SM:  So many writers have impacted me as a reader – it’s much too hard to choose just one or two. I can say that when it came to writing my Gator books, the gold standard I had in mind was a poem written by Jimmy Cagney about his deceased dog – “A Dog Named Beau.” It was so simple, so illustrative, so poignant and so pure.  That’s what I wanted my stories to be.

SLH:  You are self-published.  How and why did you decide to go that route?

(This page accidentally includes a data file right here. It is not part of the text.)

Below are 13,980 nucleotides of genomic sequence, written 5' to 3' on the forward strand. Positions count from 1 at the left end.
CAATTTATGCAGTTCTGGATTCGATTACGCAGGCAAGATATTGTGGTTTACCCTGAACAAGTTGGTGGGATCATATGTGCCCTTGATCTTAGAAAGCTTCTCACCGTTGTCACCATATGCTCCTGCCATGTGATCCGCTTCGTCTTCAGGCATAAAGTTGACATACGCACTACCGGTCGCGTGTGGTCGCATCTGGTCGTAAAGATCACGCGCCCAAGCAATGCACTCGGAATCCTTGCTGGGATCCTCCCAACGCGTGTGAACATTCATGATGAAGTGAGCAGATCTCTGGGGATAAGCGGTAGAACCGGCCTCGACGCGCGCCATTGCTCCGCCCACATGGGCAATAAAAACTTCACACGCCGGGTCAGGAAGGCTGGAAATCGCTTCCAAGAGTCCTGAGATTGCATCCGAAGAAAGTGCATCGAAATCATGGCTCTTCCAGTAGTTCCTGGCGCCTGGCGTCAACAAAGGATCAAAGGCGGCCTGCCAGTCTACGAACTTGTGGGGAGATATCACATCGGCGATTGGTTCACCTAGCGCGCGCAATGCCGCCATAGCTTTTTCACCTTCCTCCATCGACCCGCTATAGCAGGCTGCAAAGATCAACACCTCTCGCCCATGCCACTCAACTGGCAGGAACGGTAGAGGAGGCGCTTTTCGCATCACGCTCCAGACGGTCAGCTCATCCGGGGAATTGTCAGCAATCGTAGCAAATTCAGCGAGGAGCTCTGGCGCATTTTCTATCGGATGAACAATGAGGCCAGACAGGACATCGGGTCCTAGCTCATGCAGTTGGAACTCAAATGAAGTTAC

SM:  Though I had crafted my Gator idea and written several scripts, I had virtually no access to publishers. I’d heard the endless stories of manuscripts sitting in piles on publishers’ desks with little chance of ever being read and considered. And I heard horror stories about writers who lost all input and access to their stories once they signed a deal. I had one friend of a friend in publishing who told me that my stories were nice, but that rhyme doesn’t sell – that, at minimum, I needed to rewrite them as prose. To me, this was sacrilege, as I believe the rhyme in my stories is a critical part of what I have to offer as a writer. I like the rhyme. And moms who read the stories said they liked reading it aloud. Long story short, I decided to focus my efforts on publishing the series as I envisioned it, end to end, vs. trying to please publishers (if and when I actually connected with one!). This required a tremendous investment of time, energy and dollars on my part, but it enabled me to maintain control of the entire process. This was important to me, as I only had one idea (I’m not prolific like some writers I know!)  and that idea was based on personal experience, so I wanted to keep it pure.  I realized in making this choice that I would be severely limiting my ability to publish and market my work, but it was a choice I made regardless.